- Items contaminated with blood or OPIM and anything that would release these substances in a liquid or semi-liquid state if compressed.
- Items caked with dried blood or OPIM and are capable of releasing these materials during handling.
- Contaminated sharps.
Universal Precautions: All bodily fluids - wet or dry - on equipment should be considered potentially infectious.
Hand Washing: Hands should be washed with soap and water after handling or cleaning contaminated equipment. Gloves, goggles, and a gown should be worn when cleaning equipment. Use soap and water to wash any other skin exposed to potentially infectious materials.
Remove Any Disposable Material: Dispose of all disposable materials, including rags, in a separate garbage bag for garbage pick-up. Clean all external surfaces with a disinfectant solution. (i.e. 9 parts water to 1 part bleach mix and clean in a well-vented area.)
Sharps, such as lancets used with Blood Glucose Monitor. Used lancets can be put in an empty coffee can and covered with a plastic lid. When the can is full, tape the plastic lid to the can and place the full can in a garbage bag for garbage pick-up (certain states require different disposal methods).
- Always disconnect electric powered equipment for power sources before cleaning.
- Never submerge electric powered equipment or items with electrical components in water or liquids and do not use excessively wet cloths / sponges when cleaning.
- A cleaning solution of mild soap and warm water is recommended for normal cleaning.
- A solution of 1 part vinegar to 3 parts water is recommended for infection/germ control.
- Never use any cleaning solution or agent that might harm people or damage their bodies or skin.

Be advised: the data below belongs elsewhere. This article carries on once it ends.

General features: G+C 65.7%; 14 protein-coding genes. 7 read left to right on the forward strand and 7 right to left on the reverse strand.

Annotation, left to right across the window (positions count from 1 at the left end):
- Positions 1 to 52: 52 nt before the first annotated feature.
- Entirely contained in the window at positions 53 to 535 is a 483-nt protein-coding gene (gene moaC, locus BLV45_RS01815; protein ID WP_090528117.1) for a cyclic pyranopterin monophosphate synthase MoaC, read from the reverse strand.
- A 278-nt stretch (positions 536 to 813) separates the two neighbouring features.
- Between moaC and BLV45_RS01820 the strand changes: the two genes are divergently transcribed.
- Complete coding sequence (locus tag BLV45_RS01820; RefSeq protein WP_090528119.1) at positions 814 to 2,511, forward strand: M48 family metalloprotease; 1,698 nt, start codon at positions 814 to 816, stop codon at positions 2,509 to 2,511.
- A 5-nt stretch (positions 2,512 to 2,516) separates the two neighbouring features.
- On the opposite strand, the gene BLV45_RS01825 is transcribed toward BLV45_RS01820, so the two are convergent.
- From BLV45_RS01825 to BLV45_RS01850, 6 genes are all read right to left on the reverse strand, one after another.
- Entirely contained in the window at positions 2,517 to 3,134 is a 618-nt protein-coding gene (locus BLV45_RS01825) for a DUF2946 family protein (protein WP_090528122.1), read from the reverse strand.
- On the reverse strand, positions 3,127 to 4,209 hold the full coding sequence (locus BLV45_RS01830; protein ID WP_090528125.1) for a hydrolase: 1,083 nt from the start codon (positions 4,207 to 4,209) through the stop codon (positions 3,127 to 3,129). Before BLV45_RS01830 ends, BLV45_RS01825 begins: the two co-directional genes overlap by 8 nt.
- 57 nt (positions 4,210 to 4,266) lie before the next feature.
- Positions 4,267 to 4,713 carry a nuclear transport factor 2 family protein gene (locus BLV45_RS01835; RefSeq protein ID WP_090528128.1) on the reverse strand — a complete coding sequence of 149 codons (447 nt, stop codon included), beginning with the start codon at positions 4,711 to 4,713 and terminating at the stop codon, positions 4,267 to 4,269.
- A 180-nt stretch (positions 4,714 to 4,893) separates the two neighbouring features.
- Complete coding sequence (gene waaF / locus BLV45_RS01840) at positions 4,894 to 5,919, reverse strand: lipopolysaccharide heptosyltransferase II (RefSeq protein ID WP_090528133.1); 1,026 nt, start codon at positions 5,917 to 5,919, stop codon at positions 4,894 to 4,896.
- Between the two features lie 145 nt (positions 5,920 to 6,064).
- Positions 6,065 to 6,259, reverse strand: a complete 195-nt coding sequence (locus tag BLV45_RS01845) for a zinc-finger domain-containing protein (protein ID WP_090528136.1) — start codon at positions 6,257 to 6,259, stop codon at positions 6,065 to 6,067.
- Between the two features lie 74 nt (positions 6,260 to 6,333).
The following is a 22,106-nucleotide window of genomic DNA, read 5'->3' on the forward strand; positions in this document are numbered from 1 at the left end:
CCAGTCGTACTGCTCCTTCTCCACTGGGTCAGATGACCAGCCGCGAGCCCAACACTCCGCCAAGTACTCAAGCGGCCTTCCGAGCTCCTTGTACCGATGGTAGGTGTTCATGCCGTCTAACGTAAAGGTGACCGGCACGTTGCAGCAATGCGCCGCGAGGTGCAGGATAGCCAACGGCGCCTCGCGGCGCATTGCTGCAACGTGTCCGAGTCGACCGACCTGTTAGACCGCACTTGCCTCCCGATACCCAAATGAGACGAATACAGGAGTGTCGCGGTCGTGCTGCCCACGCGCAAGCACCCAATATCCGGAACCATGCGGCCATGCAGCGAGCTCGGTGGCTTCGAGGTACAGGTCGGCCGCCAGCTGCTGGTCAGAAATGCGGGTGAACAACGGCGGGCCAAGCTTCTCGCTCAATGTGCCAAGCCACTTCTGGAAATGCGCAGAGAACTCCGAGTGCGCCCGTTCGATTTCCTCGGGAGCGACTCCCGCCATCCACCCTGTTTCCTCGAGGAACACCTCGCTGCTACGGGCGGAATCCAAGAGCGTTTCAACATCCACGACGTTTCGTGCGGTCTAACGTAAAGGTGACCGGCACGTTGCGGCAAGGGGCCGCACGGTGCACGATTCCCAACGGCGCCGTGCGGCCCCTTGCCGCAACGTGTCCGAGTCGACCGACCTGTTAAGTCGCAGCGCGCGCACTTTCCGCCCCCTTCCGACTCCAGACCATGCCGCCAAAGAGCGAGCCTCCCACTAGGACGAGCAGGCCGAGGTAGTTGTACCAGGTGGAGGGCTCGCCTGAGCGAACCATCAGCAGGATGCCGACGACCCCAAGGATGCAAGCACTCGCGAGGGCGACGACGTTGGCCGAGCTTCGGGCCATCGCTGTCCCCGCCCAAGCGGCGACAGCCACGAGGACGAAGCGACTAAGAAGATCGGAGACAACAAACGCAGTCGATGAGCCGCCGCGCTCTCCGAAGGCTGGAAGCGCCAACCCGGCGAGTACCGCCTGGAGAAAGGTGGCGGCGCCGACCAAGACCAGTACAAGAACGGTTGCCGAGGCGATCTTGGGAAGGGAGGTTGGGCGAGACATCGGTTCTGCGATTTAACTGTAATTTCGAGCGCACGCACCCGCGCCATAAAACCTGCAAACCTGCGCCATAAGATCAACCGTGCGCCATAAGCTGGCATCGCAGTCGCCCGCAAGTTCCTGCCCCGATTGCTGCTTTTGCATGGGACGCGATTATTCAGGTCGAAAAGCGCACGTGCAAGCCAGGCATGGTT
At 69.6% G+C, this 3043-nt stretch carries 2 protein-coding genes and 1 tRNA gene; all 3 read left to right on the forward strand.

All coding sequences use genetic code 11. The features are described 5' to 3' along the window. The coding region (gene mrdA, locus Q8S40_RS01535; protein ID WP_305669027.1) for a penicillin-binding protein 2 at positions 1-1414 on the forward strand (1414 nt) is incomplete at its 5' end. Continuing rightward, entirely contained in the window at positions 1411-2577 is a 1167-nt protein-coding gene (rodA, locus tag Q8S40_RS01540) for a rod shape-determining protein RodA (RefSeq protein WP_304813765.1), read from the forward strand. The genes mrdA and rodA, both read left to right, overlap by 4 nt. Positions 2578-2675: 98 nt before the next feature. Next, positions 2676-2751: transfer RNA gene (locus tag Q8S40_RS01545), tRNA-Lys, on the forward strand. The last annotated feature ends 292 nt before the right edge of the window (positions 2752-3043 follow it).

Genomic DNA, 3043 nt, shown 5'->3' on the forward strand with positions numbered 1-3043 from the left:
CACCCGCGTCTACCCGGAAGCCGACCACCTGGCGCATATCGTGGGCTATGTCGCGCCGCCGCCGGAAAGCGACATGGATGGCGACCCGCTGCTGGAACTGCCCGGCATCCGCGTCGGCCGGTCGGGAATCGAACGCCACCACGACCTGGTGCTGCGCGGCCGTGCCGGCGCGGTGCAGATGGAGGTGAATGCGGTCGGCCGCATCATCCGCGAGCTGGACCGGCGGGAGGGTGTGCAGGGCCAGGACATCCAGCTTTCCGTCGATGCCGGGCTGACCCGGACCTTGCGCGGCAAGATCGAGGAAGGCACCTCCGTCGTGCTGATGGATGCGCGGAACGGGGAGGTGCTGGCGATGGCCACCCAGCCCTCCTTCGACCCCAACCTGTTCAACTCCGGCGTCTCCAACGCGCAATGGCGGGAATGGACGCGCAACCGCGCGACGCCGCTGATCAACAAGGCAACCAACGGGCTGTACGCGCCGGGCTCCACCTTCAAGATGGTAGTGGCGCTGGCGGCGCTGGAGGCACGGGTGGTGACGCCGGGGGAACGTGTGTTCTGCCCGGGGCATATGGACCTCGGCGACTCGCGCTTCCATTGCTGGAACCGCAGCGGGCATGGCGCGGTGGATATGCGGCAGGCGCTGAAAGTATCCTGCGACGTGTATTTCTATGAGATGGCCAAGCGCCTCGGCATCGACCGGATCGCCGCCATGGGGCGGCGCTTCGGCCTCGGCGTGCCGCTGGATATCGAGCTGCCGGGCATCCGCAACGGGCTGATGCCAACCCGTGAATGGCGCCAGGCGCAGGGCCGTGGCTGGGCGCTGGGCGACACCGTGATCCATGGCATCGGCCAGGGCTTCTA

- Discard cleaning solution after each use; do not reuse.
- If the patient or caregiver has a negative reaction to the cleaning agent, check with his or her physician.
Drying Your CPAP Hoses
After cleaning your tubes and hoses in warm soapy water and rinsing them thoroughly, you can dry them by leaving them alone for a while or using one or more of the techniques listed below. It’s a good idea to have two hoses so you can rotate them as necessary.
- Spin the tube gently. The centrifugal force pulls the water to the outside of the tube.
- Tie a fishing weight to a nylon string, paper or cloth towel, or other fabric and pull it through the tubing.
- Set a hair dryer on low and blow it through the connector hose (you can even duct-tape it to the end if you’d like to leave it there for a while)
- Place the hose in a freezer for a couple of hours. The droplets will freeze and fall off the hose surface when you flex it from the outside.
At a minimum you should change your filters once a month. We, however, recommend that you do so twice per month (and this is the amount allowed by most insurance carriers). You should especially change the filters if they are changing colors.
Water Build-Up in Chamber
- Daily: pour out last night’s water, rinse and air-dry.
- Weekly: disinfect 1 part white (distilled) vinegar, 2 parts water (approximately 1/3 cup of white vinegar to 2/3 cup water); shake until the entire inside surface is dry – sit 15-20 minutes – Rinse clear and smell to be sure all vinegar is gone.
Replacing or Updating Your Machine
- Insurance carriers generally allow patients to upgrade to a new machine every five years, but it's a good idea to double-check your coverage before replacing or updating your machine.
- Also, if you feel that your current machine is too big or overly bulky there are smaller machines available. Your Feeling Great Respiratory Equipment consultant will be glad to answer your specific questions regarding these.